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Governments’ Blockchain Initiatives

Blockchain seems to be everywhere these days. Not a day goes by that we don't hear speculations about the future of crypto or receive news on big investments in blockchain technologies in the private or the public sector. Whenever a major company moves into a new space, there’s a reason. In a recent article, we discussed the most eminent blockchain projects of the tech giants of the industry, such as IBM, Microsoft, Amazon and Samsung. Most of them have ventured into blockchain technologies with hope to gain profit in the long run and develop something truly revolutionary. This is what companies do, and the biggest ones have more means and opportunity to invest in new technologies. That doesn’t necessarily mean that others should blindly follow their lead. However, when governments start following suit, then it’s really time to start paying attention. Here there's smoke, there's fire! For a government to announce that they are implementing a blockchain solution, that means months and months of research, testing and piloting these blockchain solutions. Any public announcement we hear on the news will come approximately 6–12 months after they started to look into their possibilities. In what follows we’re going to discuss some of the blockchain projects by the governments around the world. REPUBLIC OF GEORGIA: The first to convert its land registry to Blockchain Might come as a surprise that this little country has become somewhat of a blockchain hub. The government of this young democracy was the first in the world to convert its land registry to blockchain on Dec 3rd 2017. Motivated by the threat from Russia and its own history of corruption, Blockchain seemed the safest place to handle registration of new title deeds, rentals, mortgages and the transfer/sales of title deeds. The system uses a second layer private blockchain to validate actions. As of today, we can say that blockchain land register has already cut cost by over 90% and reduced considerably the time needed to settle land related issues.RUSSIA: The city of Moscow has launched many new blockchain initiatives Russia has quite openly embraced blockchain technology in the country. For example, it was reported that Moscow Government plans to use blockchain technology in e-voting for the upcoming parliamentary election. There is already a voting service Active Citizen in use to vote on a wide range of community issues, thanks to its Ethereum based consensus mechanism the true transparency and trust in the platform are guaranteed. Meanwhile, in Moscow, another blockchain-based city innovation is currently being planned. This new platform based on iMoscow navigation hub will be used as an IT innovation cluster for the city and the goal will be to enable the participants to find potential business partners, as well to learn more about many topics, such as crypto equipment and products.SINGAPORE: Launching a government initiative to provide a platform for the most promising blockchain startups Singapore is well-known for its business and tech-friendly policies which have made it a top city among startups and also a leading smart city. Therefore, there is no surprise that, when it comes to the private sector, Singapore is now home to a number of promising and well-funded blockchain startups and could become a leader for global blockchain disruption. As for the government, apart from encouraging all initiatives, they have also launched blockchain projects of their own. One of the examples is Tribe Accelerator, a product development focused blockchain accelerator that aims to provide promising startups a hyperconnected and neutral platform to drive collaboration and growth of the blockchain ecosystem. Last week it was announced that BMW Group Asia, Intel and Nielsen are now corporate partners of the Singapore government in developing this accelerator. Project Ubin is another of the most widely known public initiatives in Singapore. This project is the manifestation of the central bank’s effort to place a tokenized Singaporean dollar (SGD) on a blockchain. The latest phase of the project saw an announcement to develop Delivery versus Payment (DvP) capabilities for the settlement of tokenized assets across different blockchain platforms.CHILE: Blockchain in the finance and energy sectors The Chilean government is exploring blockchain in several areas, including the energy and finance sectors. Last April, Chile’s national energy regulation organization, Comisión Nacional de Energía de Chile (CNE), announced the launch of a project based on the Ethereum Blockchain network to record data from the nation’s energy sector. Last December, the Chilean General Treasury of the Republic (TGR), which oversees tax collection in the country, launched a blockchain platform to process public payments. TGR has expressed hope that a common database used both by government, institutions and banks will help to eliminate data discrepancies, reduce time spent on payments, as well as cut operational costs while providing the necessary level of security for personal data.SOUTH KOREA: Driving blockchain progress with tax deductions and investments South Korean blockchain scene is curious in a sense that, while its industry remains rather conservative, the government has always taken a very interventionist role when it comes to setting the agenda for IT progress. This January, it was announced that South Korean government adds blockchain research and development to tax-deductible list. As a result, a certain percentage of the expenses of businesses, who are involved in Blockchain research (30-40% for small businesses and 20-30% for medium businesses) will be tax deductible. The government has also promised to almost double its investments in Blockchain in 2019, as it plans to pump some USD 18 million into blockchain-powered projects, after supporting blockchain initiatives to the tune of USD 10 million in 2018. The central government following its own blockchain agenda with such dedication has led South Korea’s monolithic conglomerates – Samsung, LG and Hyundai – to also act on the technology.SWITZERLAND: Working on blockchain legislation to provide certainty to businesses Switzerland is globally known for its pioneering role in the development and application of blockchain technology. The key to its success lays in the continuous knowledge transfer and exchange between entrepreneurs, startups, public authorities, politicians and developers in and around Crypto Valley. In order to function effectively, companies need legal certainty. The Swiss government has set out to develop a wide-ranging blockchain strategy that aims to create a legal foundation for the new technology. At the end of 2018, the Federal Council released a report that suggests amending existing civil and financial market law, rather than creating new legislation, in a bid to enhance Switzerland’s status as a blockchain-friendly country.JAPAN: The government is the biggest influencer on the future of crypto Japan has always been very forward thinking and looking for ways to innovate across all aspects of technology. Maybe because of that it has also been a major advocate for the use cases and benefits of cryptocurrencies. Despite its history of two biggest exchange hacks in history, Japan has set out to become a hub for the cryptocurrency. With the government determined to set out rules and regulations to support blockchain technology and cryptocurrency, it has also become the most important player to determine the growth of the sector. State-funded conferences are the best proof of Japan’s commitment to blockchain technologies. The first Japan Blockchain Conference ended on a high note bringing together many leading crypto companies around the world. Meanwhile, in an attempt to attract more investment capital to the market, the Tokyo Metropolitan Government Accelerator Program also launched the Blockchain Business Camp Tokyo.AUSTRALIA: Road-mapping and boosting the future of blockchain industry Australia has always been open to trying out the blockchain solutions. In July 2018, IBM signed a five-year AU$1 billion ($740 million) deal with the Australian government to use blockchain and other new technologies to improve data security and automation across federal departments. Recently, a new policy roadmap that aims to make Australia’s nascent blockchain industry into a global leader was launched. Australian Ministry of Industry, Science and Technology, and Ministry of Trade, Tourism and Investment hope that with the new roadmap and additional boost to government funding they help to ensure that “Australia and tech companies stay ahead of the game in one of the world’s fastest growing technology sectors.”CANADA: Using blockchain for transparent administration of government contracts In August 2018, it was announced that the National Research Council of Canada, a government body, has built an Ethereum-based blockchain explorer for the transparent administration of government contracts. In October 2018, it was announced that the Canada Border Services Agency (CBSA) has agreed to pilot TradeLens, a blockchain-enabled digital shipping solution jointly developed by Maersk and IBM to promote more efficient and secure global trade. Thanks to its favorable regulatory regime, low energy costs, innovation and high internet speed, Canada has now become a leading nation in the crypto and blockchain spaces.Conclusion To sum up, governments from around the world are betting on blockchain technologies in their initiatives. These governments have taken the plunge to uncover further efficient options in contrast to the present frameworks. Blockchain technologies can enable these countries to achieve their objectives. Ideally, other organizations will soon integrate more blockchain solutions as the advantages of the potential of this progressive technology will become too big to ignore.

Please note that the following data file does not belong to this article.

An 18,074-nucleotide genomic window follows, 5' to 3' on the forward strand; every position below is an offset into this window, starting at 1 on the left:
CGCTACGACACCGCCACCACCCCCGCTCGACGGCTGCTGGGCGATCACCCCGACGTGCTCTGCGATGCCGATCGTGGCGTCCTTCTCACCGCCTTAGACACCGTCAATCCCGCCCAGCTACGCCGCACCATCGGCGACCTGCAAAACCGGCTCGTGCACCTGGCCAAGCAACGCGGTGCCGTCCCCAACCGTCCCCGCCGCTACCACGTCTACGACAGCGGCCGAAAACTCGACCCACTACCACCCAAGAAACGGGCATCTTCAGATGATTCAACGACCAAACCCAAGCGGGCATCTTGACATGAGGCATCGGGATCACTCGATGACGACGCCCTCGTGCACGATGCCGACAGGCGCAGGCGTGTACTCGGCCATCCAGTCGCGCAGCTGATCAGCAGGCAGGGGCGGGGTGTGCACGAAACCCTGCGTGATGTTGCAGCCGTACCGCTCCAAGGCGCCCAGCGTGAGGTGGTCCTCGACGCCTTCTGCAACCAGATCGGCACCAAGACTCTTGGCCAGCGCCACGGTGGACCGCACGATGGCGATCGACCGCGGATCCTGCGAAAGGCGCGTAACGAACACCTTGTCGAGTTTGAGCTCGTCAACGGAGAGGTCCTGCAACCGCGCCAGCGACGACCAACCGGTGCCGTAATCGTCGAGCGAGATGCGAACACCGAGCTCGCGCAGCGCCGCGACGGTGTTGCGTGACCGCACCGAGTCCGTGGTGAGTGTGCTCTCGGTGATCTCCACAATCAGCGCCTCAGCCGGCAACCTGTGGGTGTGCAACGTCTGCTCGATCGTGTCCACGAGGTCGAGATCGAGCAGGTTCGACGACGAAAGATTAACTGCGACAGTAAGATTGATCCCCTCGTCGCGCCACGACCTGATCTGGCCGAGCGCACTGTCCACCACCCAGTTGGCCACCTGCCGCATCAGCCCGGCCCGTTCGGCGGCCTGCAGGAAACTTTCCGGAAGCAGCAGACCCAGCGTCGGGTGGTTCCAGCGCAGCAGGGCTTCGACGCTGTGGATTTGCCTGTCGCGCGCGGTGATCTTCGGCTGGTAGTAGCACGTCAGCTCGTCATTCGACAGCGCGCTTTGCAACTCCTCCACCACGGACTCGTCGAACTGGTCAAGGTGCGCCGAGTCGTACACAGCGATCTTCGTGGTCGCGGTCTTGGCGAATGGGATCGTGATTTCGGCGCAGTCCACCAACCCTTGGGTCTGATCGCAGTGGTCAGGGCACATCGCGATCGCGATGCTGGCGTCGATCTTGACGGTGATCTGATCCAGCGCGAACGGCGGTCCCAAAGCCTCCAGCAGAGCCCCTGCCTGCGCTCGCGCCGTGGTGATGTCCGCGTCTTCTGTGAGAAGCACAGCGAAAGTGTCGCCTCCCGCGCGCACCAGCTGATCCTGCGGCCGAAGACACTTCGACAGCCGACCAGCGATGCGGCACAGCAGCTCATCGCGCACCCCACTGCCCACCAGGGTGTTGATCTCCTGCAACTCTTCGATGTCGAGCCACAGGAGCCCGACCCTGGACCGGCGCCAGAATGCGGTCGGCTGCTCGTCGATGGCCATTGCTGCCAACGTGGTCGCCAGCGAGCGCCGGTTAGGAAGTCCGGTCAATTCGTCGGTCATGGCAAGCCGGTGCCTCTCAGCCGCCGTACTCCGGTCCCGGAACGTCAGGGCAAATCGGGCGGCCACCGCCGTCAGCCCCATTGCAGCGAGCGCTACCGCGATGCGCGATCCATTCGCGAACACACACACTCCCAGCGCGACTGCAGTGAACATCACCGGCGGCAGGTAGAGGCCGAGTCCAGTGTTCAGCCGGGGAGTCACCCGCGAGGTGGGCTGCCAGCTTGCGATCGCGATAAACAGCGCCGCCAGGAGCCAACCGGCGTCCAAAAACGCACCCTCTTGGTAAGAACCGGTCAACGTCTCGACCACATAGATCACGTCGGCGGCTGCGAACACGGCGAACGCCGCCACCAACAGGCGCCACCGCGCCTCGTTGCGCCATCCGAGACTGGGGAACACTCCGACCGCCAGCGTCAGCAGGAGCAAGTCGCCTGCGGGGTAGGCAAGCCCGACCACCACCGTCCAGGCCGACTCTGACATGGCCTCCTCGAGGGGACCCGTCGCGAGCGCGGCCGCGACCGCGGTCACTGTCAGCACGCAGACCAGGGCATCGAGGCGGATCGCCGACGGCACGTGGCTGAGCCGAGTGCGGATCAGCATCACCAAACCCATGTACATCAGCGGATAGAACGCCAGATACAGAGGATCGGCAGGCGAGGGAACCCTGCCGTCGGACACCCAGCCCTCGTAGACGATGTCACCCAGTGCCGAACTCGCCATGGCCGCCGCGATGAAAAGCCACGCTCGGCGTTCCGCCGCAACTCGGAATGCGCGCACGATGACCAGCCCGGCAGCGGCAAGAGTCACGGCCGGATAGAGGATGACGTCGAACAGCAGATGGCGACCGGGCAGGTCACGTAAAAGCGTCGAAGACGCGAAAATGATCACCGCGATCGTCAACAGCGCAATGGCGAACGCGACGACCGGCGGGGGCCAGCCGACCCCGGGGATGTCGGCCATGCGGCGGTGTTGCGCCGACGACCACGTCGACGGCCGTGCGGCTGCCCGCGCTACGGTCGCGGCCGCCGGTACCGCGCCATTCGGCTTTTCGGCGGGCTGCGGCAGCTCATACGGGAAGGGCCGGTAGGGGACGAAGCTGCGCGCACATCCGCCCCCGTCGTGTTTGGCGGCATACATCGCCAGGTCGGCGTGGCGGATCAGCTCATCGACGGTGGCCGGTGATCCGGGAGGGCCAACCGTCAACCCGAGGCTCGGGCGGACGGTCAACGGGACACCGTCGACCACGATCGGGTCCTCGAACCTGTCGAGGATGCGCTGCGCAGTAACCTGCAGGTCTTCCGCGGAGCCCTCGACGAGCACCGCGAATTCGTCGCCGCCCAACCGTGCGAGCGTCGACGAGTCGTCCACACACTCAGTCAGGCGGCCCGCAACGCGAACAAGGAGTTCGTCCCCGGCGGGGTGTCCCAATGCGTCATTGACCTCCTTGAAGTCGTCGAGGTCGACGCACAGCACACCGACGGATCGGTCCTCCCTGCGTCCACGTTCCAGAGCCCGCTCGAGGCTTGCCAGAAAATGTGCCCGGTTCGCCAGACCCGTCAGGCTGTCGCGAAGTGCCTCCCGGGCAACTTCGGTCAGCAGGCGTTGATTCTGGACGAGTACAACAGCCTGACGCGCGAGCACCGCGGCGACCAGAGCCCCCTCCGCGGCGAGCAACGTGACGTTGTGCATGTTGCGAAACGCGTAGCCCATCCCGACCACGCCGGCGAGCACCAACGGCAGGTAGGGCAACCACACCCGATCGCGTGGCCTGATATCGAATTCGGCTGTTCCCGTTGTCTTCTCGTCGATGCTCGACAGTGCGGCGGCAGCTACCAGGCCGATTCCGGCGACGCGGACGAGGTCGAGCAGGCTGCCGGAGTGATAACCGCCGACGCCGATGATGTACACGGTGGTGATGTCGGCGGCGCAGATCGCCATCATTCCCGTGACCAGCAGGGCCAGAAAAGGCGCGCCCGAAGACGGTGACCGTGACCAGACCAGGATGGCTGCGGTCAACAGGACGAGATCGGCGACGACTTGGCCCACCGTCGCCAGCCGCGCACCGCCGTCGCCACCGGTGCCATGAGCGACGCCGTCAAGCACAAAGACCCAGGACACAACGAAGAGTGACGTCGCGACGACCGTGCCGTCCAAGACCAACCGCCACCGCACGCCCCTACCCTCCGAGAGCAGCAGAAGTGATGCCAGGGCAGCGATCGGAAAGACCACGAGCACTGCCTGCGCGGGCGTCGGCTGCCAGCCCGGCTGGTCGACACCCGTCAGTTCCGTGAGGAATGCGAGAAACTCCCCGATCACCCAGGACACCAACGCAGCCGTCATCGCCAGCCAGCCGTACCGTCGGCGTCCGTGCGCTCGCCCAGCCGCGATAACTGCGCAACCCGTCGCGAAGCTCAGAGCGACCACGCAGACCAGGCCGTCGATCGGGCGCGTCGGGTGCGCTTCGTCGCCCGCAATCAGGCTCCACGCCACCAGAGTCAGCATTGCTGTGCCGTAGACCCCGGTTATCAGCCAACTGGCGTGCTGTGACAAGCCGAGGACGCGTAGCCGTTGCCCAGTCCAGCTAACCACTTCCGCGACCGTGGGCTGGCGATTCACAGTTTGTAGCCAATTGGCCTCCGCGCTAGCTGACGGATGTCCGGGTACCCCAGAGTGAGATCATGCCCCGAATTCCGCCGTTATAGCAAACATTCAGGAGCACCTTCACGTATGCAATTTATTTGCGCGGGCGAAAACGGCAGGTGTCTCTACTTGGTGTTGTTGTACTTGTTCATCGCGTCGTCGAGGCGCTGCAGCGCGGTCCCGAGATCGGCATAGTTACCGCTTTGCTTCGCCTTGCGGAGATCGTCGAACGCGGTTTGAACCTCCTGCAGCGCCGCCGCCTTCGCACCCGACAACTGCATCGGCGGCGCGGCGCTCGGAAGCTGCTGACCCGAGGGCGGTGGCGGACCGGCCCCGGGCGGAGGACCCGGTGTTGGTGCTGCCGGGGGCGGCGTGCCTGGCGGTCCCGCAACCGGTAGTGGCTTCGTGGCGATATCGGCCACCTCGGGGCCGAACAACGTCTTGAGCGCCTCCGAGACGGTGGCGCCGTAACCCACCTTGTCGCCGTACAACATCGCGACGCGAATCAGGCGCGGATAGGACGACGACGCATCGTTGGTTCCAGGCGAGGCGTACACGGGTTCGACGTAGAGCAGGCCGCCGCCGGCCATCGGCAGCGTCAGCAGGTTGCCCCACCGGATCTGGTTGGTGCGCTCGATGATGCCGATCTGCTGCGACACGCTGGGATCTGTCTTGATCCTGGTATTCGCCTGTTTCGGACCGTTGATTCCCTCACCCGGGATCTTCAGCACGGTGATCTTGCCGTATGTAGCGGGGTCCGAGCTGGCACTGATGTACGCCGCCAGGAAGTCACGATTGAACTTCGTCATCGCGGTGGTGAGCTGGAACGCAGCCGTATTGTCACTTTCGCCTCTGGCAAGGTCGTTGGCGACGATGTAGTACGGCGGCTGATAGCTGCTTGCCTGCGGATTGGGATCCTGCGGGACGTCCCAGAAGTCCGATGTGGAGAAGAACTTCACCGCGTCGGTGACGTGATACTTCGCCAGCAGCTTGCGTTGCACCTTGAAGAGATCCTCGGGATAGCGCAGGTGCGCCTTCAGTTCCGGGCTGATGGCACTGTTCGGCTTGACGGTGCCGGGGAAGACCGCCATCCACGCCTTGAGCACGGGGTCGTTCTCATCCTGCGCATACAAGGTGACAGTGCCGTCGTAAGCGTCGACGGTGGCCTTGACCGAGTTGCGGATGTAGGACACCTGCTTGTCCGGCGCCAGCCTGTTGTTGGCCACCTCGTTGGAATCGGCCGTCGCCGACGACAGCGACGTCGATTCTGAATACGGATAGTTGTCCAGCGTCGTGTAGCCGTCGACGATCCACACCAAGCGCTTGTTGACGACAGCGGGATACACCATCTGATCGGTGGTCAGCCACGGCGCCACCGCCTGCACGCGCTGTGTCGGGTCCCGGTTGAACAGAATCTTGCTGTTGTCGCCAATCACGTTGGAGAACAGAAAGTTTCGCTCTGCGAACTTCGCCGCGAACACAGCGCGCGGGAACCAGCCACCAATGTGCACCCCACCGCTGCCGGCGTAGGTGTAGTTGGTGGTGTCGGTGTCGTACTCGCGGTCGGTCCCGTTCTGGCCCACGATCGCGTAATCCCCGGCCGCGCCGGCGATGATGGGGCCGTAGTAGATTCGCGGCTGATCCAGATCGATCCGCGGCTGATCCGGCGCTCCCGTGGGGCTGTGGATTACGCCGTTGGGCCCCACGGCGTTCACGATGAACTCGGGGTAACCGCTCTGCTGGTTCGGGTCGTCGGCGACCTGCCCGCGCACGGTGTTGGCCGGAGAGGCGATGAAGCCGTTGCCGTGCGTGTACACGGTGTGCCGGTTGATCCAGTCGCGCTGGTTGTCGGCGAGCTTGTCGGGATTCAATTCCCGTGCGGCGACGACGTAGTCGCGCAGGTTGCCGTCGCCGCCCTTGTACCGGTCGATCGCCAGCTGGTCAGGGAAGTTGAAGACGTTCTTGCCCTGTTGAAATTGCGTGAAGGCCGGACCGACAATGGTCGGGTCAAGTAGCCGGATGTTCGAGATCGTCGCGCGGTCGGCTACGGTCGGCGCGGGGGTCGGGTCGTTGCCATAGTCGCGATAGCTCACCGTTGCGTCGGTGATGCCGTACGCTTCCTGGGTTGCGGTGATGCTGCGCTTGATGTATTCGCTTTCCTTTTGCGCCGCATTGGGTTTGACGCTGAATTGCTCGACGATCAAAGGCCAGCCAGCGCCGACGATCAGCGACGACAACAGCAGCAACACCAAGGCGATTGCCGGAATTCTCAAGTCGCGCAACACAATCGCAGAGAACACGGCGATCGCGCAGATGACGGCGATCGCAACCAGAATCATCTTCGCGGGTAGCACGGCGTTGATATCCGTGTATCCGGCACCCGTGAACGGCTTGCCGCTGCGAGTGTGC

It is the moment to start studying and get on board with the Blockchain Revolution!


Zigurat Global Institute of Technology